Accenture: Secure data sharing - without the risks
Trust is the key stumbling block to data sharing, according to a report from Accenture who highlight how organisations can maximise collaboration through secure data sharing without the fear of losing their competitive advantage.
A new family of Privacy Preserving Computation (PPC) techniques will allow data to be jointly analysed between parties without the fear of risk, according to a report from Accenture which outlines how these four techniques can be used across different industries including healthcare.
“PPC techniques open many new opportunities for enterprise collaborations that were not previously possible due to risk or regulation,” claims the report, Maximize collaboration through secure data sharing.
The need to share data is reflected in a recent Accenture C-suite survey in which 36% of executives said the number of organisations they had partnered with had doubled or more in the last two years. It also revealed that 71% of executives predict the volume of data exchanged with ecosystems will increase in the future.
But there are two main hurdles organisations need to overcome before feeling confident about sharing data:
- Trust remains elusive
- The risk of sharing data is disproportionally higher than the potential value of sharing data – even in the presence of trust
The PPC techniques address these two key barrier points by allowing data to be jointly analysed without sharing all aspects of that data. “By doing so, companies can gain back control of their data and the risks associated with sharing it, even when used beyond their borders,” says Accenture.
What are PPC techniques?
PPC techniques are a family of cybersecurity techniques that look at how to represent data in a form that can be shared, analysed and operated on without exposing the raw information.
According to Accenture, encryption techniques often form the core of how PPC techniques provide these capabilities, but here they are used in a slightly different way.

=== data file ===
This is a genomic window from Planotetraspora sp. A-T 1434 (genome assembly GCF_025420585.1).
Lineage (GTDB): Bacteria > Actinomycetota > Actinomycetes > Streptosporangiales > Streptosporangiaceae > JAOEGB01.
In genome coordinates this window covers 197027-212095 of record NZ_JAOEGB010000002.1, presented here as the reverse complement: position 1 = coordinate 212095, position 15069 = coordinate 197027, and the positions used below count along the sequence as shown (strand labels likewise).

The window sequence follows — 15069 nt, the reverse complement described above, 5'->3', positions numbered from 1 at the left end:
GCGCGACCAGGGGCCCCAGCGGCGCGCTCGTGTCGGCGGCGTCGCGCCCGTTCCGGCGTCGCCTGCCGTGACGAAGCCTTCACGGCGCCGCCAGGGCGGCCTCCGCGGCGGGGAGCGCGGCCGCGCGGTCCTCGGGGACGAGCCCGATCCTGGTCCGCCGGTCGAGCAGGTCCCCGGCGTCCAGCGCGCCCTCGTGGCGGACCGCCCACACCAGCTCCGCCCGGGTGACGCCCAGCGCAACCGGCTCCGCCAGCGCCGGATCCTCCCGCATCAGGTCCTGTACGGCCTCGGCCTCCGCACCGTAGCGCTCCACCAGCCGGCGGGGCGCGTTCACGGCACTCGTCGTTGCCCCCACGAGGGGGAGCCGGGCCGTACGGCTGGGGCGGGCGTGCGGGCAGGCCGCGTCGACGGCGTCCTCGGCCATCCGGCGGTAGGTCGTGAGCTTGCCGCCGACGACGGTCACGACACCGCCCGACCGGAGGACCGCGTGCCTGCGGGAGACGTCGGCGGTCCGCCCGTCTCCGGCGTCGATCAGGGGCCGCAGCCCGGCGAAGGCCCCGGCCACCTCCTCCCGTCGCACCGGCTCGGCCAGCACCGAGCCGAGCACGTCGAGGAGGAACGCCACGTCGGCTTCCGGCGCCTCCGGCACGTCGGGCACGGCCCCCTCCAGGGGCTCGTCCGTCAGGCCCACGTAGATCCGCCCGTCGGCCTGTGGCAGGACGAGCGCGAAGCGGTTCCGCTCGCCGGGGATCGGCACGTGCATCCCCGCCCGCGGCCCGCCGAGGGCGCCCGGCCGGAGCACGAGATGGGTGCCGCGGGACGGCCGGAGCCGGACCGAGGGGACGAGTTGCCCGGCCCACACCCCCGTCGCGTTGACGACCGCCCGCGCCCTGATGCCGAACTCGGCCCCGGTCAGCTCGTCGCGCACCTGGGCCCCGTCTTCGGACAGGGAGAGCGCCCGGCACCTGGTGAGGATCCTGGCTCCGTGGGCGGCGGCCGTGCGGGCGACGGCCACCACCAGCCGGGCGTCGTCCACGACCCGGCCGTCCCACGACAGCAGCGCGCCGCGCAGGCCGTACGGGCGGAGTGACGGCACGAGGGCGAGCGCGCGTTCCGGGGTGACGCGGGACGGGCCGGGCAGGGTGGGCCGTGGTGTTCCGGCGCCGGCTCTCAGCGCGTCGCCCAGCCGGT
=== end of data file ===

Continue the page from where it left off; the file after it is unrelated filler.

“PPC techniques use encryption differently to provide a mechanism to share data with other parties while limiting how or where the other parties can access the data, what parts of the data they can see, or what they can infer from the data,” says the report.
This can be done by one or more of the following:
- Control the environment within which the data can be operated on
- Obscure the data to protect the privacy of the data and remove identifying traits
- Provide a way to allow the data to be operated on while encrypted
“You could think of this as cooking a meal without seeing the ingredients or doing a jigsaw puzzle without seeing the picture of the intended outcome.”
Four of the primary PPC techniques highlighted in the report are:
- Trusted execution environment
An environment with special hardware modules that allow for data processing within hardware-provided, encrypted private memory areas directly on the microprocessor chip only accessible to the running process.
- Differential privacy
A data obfuscation mechanism - often used with other traditional anonymization - that allows broad statistical information to be gathered from data without the specifics of individual items being exposed.
- Homomorphic Encryption
A technology that enables computation on encrypted data without the need to decrypt it first.
- Secure Multi Party Computation (MPC)
A technology that provides a mechanism that allows a group to share the benefits of combining their data to create useful outputs while keeping their source data private.
“While these PPC techniques and technologies are still new, they are rapidly maturing and are now at a point where they can be used in real business use cases,” comments Accenture who focus on industries from Google to the Danish Sugar Company and Kara who are maximising the benefits of secure data sharing with their partners and consumers.
According to Accenture there are also emerging opportunities to disrupt existing markets through the combined effect of PPC techniques and other technologies like blockchain and Internet of Things (IoT).
One example is sighted as MyHealthMyData (MHMD), an EU-funded project, which is looking at how to share anonymised data for medical care, research and development, while giving people ownership over their health data. To perform this secure function the platform combines blockchain, smart contracts, dynamic consent and a suite of data privacy and secure analytics tools including Homomorphic Encryption and MPC.
“Beyond the traceability and control of data considerations, these technologies enable partners to work in a decentralised way, giving them the opportunity to jointly investigate common or shared business issues. Companies are also able to apply Artificial Intelligence and improved analysis methods to datasets that they had not previously had access to. This means collaborations with external parties - even competitors - are now possible, and in some cases, well underway,” concludes Accenture.